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Redistricting committee awaits funding bill while facing lawsuits

A sign points out a Michigan Independent Citizens Redistricting Commission meeting in Midland.
Brett Dahlberg

The Michigan Independent Citizens Redistricting Commission has begun its new fiscal year with no funding.

The commission is responsible for drawing electoral maps for state races. It's also facing two outstanding federal lawsuits, Banerian v. Benson and Agee v. Benson, that question the constitutionality of state senatorial, congressional, and house maps.

Attorney Nate Fink, who represents the commission, said employees working on these cases are not being compensated for their labor due to their lack of funding.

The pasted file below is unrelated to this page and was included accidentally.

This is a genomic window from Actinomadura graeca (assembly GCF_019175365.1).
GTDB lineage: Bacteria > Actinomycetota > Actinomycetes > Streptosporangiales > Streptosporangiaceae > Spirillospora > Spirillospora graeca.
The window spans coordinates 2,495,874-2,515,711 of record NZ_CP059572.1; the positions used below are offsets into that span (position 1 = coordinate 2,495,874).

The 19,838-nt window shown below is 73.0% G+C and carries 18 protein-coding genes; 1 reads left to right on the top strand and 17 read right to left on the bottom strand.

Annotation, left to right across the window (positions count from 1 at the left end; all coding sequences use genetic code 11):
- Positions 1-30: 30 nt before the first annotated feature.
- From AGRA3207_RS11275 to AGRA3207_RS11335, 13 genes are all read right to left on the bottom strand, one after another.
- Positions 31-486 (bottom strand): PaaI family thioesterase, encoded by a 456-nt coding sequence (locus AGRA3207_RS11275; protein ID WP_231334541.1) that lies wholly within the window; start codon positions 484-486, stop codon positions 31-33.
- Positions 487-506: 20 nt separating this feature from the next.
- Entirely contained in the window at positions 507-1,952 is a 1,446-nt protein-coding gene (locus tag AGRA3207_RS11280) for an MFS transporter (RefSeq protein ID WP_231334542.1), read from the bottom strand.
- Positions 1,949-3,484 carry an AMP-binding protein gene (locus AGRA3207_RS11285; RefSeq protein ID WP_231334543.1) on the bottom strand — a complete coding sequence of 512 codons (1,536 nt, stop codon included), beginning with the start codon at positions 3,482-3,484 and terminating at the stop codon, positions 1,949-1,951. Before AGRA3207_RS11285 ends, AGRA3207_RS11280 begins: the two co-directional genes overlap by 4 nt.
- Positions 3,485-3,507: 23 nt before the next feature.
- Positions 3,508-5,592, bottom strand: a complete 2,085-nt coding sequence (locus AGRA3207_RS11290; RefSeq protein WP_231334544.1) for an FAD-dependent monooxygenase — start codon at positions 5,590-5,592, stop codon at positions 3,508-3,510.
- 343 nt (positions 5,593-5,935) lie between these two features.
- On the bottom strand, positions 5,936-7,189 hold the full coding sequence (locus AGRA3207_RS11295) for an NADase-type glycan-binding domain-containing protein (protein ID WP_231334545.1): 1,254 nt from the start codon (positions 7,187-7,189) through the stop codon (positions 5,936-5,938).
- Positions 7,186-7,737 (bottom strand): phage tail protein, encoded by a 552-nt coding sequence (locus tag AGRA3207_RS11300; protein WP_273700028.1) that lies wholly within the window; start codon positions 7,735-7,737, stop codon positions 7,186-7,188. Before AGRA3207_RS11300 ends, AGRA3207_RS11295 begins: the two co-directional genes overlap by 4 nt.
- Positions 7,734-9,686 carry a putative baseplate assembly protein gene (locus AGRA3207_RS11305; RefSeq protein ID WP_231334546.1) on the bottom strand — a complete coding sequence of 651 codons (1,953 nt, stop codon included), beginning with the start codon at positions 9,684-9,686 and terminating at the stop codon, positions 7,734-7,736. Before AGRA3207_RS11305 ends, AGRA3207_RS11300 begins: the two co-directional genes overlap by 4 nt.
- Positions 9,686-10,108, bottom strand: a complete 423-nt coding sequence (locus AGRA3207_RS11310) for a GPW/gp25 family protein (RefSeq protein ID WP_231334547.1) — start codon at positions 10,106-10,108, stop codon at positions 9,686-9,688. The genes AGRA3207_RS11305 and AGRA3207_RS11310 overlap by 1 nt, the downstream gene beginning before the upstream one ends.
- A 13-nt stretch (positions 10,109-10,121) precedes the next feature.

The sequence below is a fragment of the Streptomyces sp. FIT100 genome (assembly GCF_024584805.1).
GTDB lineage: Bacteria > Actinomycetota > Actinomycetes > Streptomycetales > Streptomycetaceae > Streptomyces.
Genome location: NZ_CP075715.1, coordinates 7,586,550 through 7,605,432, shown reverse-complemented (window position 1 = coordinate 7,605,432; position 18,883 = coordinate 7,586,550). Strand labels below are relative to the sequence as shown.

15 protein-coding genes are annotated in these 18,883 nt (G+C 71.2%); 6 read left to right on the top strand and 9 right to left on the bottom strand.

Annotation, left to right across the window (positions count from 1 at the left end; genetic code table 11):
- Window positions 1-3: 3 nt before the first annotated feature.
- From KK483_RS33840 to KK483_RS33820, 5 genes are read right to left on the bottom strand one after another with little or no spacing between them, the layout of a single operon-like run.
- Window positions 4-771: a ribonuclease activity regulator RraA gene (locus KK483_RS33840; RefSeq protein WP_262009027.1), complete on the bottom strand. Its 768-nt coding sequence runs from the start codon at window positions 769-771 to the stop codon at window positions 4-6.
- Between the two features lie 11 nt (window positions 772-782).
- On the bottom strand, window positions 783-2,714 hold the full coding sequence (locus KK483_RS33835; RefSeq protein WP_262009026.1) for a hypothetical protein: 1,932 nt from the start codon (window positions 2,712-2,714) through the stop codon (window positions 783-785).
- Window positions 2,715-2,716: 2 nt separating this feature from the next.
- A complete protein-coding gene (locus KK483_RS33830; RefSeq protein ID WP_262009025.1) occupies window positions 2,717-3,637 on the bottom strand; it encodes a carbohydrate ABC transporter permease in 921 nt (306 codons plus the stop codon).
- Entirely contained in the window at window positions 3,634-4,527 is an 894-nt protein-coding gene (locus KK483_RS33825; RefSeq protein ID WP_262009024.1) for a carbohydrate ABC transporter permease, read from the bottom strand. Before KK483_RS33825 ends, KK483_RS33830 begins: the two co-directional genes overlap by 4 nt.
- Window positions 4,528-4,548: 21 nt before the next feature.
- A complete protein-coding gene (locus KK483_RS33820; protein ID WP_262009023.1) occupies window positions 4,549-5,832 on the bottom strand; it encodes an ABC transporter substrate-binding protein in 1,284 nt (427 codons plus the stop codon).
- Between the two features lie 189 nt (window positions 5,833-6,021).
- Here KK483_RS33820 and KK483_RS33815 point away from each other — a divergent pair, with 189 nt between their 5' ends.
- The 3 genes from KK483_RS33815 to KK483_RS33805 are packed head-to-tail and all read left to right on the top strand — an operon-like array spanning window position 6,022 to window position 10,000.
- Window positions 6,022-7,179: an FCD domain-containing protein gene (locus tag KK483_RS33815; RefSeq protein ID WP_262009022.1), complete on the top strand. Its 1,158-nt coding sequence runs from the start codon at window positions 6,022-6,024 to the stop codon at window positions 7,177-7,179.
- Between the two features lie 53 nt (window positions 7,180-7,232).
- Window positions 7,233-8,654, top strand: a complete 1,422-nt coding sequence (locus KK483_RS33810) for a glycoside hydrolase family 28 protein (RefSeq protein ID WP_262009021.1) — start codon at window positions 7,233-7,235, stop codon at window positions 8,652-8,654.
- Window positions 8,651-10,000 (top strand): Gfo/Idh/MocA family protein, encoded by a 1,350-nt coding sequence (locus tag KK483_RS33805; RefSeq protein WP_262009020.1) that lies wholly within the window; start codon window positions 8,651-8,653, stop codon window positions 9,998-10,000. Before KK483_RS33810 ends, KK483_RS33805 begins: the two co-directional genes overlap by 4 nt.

"It's attorneys, the commission itself, and any supporting staff. They can't provide payments to any of these folks currently because they're operating without funds,” he said.

According to the Michigan Constitution, the state is obligated to fund the commission’s legal work.

“The legislature shall provide adequate funding to allow the commission to defend any action regarding an adopted plan,” the constitution reads.

The commission has requested that their $1.5 million leftover funds from the previous year be carried over to pay for their legal needs. The request was brought out of committee and into the full Senate on Tuesday.

Emily is a junior at the University of Michigan double majoring in Communications and Creative Writing.
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